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Respir Med. 2009 Jun;103(6):932-4. doi: 10.1016/j.rmed.2008.10.019. Epub 2008 Nov 22.

Patients may respond differently to paper and electronic versions of the same questionnaires.

Author information

1
Department of Clinical Epidemiology and Biostatistics, McMaster University, Ontario, Canada. juniper@qoltech.co.uk

Abstract

AIM:

To adapt the Asthma Quality of Life Questionnaire (AQLQ(S)), the Asthma Control Questionnaire (ACQ) and the Rhinoconjunctivitis Quality of Life Questionnaire (RQLQ(S)) for a personal digital assistant (Palm TX) and to examine the validity of the electronic versions by comparing them with the original paper versions.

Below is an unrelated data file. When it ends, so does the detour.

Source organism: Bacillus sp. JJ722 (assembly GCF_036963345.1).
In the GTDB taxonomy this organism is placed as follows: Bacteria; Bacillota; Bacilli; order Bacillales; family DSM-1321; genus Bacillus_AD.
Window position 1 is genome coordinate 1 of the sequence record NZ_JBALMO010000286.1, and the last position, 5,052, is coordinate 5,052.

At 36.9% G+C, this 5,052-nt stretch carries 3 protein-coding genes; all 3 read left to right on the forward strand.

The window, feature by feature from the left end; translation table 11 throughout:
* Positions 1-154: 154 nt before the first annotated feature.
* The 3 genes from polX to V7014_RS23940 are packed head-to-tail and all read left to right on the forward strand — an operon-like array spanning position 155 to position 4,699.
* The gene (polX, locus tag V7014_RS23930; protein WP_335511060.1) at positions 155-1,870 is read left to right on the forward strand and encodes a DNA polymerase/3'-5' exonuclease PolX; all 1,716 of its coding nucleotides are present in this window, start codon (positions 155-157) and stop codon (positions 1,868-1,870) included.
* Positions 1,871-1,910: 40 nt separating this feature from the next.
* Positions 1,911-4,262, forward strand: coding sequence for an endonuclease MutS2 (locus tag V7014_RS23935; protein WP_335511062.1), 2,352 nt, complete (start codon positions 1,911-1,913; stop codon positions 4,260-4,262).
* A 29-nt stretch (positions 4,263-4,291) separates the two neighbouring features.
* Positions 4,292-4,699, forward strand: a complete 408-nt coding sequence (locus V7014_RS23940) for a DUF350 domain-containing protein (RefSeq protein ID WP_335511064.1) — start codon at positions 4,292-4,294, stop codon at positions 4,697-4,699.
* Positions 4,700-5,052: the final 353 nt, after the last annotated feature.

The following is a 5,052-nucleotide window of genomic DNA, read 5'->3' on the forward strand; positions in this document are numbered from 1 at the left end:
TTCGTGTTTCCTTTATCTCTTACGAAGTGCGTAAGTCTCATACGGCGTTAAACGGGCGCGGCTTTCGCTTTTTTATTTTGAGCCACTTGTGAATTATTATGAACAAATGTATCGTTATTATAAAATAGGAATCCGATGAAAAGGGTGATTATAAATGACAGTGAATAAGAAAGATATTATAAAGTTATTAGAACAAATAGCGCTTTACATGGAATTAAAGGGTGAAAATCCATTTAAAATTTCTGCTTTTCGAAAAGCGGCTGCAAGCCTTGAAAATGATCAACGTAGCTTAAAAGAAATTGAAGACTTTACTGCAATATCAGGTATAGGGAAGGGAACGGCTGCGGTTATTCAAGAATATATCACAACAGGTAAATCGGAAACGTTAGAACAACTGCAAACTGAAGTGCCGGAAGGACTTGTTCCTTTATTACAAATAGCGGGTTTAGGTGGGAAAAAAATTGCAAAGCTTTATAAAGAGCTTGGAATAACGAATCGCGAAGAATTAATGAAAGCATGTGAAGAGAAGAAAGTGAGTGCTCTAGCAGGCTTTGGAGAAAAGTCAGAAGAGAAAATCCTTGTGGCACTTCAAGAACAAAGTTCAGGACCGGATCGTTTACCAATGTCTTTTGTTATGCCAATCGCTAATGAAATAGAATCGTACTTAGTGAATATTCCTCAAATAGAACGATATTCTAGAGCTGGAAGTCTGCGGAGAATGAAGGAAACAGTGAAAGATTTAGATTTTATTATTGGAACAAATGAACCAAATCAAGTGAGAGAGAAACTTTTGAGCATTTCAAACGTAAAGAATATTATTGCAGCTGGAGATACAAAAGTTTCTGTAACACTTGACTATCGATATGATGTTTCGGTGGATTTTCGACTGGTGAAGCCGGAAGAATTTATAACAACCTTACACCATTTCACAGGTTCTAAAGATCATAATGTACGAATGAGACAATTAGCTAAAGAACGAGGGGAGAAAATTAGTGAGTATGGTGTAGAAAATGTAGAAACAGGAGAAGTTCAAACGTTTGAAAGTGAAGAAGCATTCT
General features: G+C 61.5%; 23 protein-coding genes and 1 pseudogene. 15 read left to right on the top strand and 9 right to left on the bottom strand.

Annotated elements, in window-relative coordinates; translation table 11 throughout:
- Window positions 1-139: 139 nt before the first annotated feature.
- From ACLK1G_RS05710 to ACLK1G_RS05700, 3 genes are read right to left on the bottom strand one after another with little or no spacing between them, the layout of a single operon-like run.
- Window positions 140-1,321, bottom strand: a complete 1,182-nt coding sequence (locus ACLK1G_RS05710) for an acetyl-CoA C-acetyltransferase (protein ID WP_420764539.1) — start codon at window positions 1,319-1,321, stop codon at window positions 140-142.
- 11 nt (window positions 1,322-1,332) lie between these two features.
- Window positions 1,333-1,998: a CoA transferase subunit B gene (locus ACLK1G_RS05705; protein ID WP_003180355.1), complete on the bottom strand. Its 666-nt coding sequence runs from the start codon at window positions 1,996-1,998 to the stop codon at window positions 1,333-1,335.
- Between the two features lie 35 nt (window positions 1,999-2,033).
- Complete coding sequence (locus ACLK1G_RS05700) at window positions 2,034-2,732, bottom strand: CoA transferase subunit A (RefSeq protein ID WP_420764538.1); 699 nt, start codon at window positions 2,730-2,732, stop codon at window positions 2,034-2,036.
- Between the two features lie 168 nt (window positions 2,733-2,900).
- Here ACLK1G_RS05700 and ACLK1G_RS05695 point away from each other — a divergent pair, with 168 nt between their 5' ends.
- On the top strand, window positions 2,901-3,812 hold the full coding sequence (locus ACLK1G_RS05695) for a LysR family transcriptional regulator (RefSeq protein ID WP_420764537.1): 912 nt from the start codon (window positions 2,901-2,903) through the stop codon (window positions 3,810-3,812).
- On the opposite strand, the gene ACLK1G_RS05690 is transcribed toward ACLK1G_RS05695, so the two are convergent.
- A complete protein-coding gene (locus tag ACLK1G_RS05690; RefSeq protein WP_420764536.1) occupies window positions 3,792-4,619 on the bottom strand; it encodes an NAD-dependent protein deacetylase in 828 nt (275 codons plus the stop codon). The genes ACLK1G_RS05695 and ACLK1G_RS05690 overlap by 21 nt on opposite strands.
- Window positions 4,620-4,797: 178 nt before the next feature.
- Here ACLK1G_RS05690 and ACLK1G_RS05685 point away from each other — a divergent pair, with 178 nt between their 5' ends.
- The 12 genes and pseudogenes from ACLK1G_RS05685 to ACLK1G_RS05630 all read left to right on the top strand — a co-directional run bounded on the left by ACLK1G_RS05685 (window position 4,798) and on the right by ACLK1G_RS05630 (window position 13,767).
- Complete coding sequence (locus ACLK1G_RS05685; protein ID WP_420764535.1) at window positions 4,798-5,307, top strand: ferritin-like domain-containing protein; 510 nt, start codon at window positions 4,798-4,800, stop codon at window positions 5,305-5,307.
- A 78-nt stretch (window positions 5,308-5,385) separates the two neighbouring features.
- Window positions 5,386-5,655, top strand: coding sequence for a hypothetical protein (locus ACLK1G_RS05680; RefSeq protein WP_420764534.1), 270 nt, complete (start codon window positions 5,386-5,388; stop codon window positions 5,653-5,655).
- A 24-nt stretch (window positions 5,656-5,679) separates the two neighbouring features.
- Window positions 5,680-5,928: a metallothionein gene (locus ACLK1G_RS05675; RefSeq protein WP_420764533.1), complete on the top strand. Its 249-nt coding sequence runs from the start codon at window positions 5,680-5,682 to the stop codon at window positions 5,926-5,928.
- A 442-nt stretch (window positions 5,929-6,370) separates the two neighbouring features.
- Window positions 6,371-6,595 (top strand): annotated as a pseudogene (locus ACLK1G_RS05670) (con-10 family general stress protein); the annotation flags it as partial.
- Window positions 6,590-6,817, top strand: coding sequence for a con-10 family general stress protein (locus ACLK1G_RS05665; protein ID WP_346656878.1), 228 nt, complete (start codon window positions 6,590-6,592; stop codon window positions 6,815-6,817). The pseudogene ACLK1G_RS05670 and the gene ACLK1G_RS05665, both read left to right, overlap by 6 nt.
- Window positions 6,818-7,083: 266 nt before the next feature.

METHODS:

84 adults with asthma and 32 with rhinitis were randomised to complete either the paper or the electronic version first. After 2h, they completed the other version.

RESULTS:

68 asthma and 27 rhinitis patients provided analysable data. For the AQLQ(S) and RQLQ(S) differences between paper and electronic were significant. Concordance between paper and electronic, evaluated using an intraclass correlation coefficient were: AQLQ=0.92, ACQ=0.90 and RQLQ=0.85. Concordance for the individual domains of the AQLQ and RQLQ ranged from 0.52 to 0.94. These levels of concordance did not reach the a priori defined requirement for validity.

CONCLUSIONS:

The significant bias between paper and electronic versions and only modest concordance provides evidence that patients may respond differently to questionnaires in different formats and show that different formats must not be used interchangeably.

PMID:
19028085
DOI:
10.1016/j.rmed.2008.10.019
[Indexed for MEDLINE]
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